- The Washington Times - Sunday, July 7, 2002

An off-duty United Airlines pilot was killed yesterday after the private plane he was flying with his son crashed in the driveway of a Leesburg home after experiencing engine trouble, police and aviation officials said.
James Scambos, 44, of Ashburn tried to make an emergency landing at Ida Lee Park because the single-engine plane was unable to return to the Leesburg Executive Airport, said Virginia State Police 1st Sgt. Richard Keevill. Mr. Scambos' son, Paul, was home from the U.S. Air Force to celebrate his 22nd birthday later this month.
"It was a miraculous landing," said Doug McNeeley, director of the Leesburg Executive Airport. "It's hard to believe the plane landed where it did. There was no damage, the mailbox was standing, there was no fire, there was no injury to anyone on the ground."
The pilot died of injuries suffered during impact with the ground, Sgt. Keevill said. The son suffered a possible broken ankle and scrapes and bruises.
Mr. Scambos and his son took off about 9:30 a.m. yesterday from Leesburg Executive Airport in a Diamond DA 20-C1, a two-seater single-engine plane they were renting, Mr. McNeeley said.
Less than 40 minutes later the plane developed engine trouble and Mr. Scambos decided to return to the airport, Sgt. Keevill said. But problems with the plane's engine escalated and he realized he would be unable to reach the airport.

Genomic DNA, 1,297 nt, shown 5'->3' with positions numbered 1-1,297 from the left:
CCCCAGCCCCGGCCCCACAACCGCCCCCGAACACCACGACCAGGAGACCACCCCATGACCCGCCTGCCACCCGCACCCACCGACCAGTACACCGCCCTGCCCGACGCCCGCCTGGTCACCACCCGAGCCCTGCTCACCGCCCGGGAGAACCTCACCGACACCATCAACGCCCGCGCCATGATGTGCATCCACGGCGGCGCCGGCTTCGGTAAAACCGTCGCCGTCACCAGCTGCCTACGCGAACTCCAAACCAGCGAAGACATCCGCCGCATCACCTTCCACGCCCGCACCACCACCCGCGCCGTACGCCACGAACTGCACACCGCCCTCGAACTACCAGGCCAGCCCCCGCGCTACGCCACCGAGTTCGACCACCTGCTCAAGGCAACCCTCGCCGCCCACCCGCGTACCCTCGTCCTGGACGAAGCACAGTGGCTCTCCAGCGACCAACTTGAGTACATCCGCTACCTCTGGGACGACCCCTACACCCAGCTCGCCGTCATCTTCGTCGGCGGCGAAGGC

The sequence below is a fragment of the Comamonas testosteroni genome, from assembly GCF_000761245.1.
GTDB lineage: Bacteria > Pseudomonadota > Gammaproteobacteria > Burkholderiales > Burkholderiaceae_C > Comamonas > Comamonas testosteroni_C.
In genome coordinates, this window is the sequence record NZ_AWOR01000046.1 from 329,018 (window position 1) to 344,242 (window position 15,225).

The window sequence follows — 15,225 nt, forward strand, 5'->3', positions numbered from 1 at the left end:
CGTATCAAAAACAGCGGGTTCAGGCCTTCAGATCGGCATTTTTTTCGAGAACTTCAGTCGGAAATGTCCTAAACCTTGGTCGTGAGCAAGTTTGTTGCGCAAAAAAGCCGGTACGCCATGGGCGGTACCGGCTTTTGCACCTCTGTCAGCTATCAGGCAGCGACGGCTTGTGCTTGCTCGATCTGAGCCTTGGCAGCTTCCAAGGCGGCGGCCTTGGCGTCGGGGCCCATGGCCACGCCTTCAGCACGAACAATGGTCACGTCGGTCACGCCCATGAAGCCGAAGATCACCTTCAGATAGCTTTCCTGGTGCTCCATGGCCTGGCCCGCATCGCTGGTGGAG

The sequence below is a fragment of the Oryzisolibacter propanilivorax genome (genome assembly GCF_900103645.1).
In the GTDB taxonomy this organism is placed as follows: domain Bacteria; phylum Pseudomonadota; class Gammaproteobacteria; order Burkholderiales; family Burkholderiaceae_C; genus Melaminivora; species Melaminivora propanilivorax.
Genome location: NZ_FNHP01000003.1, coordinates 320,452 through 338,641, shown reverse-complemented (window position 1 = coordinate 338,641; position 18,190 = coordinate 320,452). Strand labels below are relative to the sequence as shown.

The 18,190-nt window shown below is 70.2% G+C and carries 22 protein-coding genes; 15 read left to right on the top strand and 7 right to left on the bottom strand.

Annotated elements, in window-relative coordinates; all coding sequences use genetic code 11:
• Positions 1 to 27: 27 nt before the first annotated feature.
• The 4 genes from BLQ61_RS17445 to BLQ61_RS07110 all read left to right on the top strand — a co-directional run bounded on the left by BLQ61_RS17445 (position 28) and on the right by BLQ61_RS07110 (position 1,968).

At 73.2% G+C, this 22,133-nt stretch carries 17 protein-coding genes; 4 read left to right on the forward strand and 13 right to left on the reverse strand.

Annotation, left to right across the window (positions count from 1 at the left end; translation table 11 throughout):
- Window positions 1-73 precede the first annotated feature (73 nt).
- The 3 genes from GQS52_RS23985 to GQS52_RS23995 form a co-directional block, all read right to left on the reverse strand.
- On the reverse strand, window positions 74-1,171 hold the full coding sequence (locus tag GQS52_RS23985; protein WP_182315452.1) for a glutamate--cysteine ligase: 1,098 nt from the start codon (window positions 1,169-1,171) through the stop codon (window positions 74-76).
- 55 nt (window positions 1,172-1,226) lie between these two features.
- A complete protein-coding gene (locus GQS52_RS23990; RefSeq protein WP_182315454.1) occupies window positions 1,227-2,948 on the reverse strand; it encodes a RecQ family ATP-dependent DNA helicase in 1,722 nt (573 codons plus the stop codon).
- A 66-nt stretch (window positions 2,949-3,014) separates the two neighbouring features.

"Unfortunately, he was not able to make it back," Mr. McNeeley said, noting that Mr. Scambos purposely avoided the populated residential section of Leesburg and aimed for the open area of Ida Lee Park.
The plane crashed at 10:26 a.m. about 100 yards short of the park, Sgt. Keevill said. It crashed in the driveway at 415 Tudor Court in the Exeter subdivision.
"He did an exceptional job getting that plane down without hitting homes, property or people," Sgt. Keevill said. "And that's tribute to the father's flying ability. It was less than one-and-a-half miles from the airport."
The plane ended up less than 2 inches from a pickup truck parked in the driveway, Mr. McNeeley said.
The plane, a 2000 model manufactured in Canada, primarily is used for training, Mr. McNeeley said. It was rented from the Av-Ed flight school, one of two at the airport.
"Father and son were up for a recreational flight," Mr. McNeeley said.

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